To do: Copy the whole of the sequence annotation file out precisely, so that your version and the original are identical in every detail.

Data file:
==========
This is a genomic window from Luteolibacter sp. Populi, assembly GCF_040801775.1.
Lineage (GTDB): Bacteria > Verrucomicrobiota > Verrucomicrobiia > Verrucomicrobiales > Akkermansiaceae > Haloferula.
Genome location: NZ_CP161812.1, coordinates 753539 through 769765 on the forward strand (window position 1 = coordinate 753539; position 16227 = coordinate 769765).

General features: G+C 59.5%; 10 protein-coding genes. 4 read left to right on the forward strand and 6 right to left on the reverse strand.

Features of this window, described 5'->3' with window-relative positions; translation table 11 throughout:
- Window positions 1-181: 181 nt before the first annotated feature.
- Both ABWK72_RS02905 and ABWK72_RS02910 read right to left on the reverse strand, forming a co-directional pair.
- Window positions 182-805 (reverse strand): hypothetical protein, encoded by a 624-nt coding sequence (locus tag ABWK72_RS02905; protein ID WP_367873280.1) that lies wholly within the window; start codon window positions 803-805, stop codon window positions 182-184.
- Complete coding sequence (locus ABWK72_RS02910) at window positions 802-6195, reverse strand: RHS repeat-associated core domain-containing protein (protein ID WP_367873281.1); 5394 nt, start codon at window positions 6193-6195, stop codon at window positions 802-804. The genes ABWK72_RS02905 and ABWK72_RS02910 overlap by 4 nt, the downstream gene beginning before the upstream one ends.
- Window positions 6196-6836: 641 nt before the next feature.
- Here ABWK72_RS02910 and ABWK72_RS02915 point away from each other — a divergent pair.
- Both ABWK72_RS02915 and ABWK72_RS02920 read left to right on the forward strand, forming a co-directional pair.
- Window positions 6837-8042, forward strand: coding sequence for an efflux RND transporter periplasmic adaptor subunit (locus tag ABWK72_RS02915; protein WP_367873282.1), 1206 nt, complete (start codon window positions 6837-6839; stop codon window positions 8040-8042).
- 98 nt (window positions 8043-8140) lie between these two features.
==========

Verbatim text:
This is a genomic window from Luteolibacter sp. Populi, assembly GCF_040801775.1.
Lineage (GTDB): Bacteria > Verrucomicrobiota > Verrucomicrobiia > Verrucomicrobiales > Akkermansiaceae > Haloferula.
Genome location: NZ_CP161812.1, coordinates 753539 through 769765 on the forward strand (window position 1 = coordinate 753539; position 16227 = coordinate 769765).

General features: G+C 59.5%; 10 protein-coding genes. 4 read left to right on the forward strand and 6 right to left on the reverse strand.

Features of this window, described 5'->3' with window-relative positions; translation table 11 throughout:
- Window positions 1-181: 181 nt before the first annotated feature.
- Both ABWK72_RS02905 and ABWK72_RS02910 read right to left on the reverse strand, forming a co-directional pair.
- Window positions 182-805 (reverse strand): hypothetical protein, encoded by a 624-nt coding sequence (locus tag ABWK72_RS02905; protein ID WP_367873280.1) that lies wholly within the window; start codon window positions 803-805, stop codon window positions 182-184.
- Complete coding sequence (locus ABWK72_RS02910) at window positions 802-6195, reverse strand: RHS repeat-associated core domain-containing protein (protein ID WP_367873281.1); 5394 nt, start codon at window positions 6193-6195, stop codon at window positions 802-804. The genes ABWK72_RS02905 and ABWK72_RS02910 overlap by 4 nt, the downstream gene beginning before the upstream one ends.
- Window positions 6196-6836: 641 nt before the next feature.
- Here ABWK72_RS02910 and ABWK72_RS02915 point away from each other — a divergent pair.
- Both ABWK72_RS02915 and ABWK72_RS02920 read left to right on the forward strand, forming a co-directional pair.
- Window positions 6837-8042, forward strand: coding sequence for an efflux RND transporter periplasmic adaptor subunit (locus tag ABWK72_RS02915; protein WP_367873282.1), 1206 nt, complete (start codon window positions 6837-6839; stop codon window positions 8040-8042).
- 98 nt (window positions 8043-8140) lie between these two features.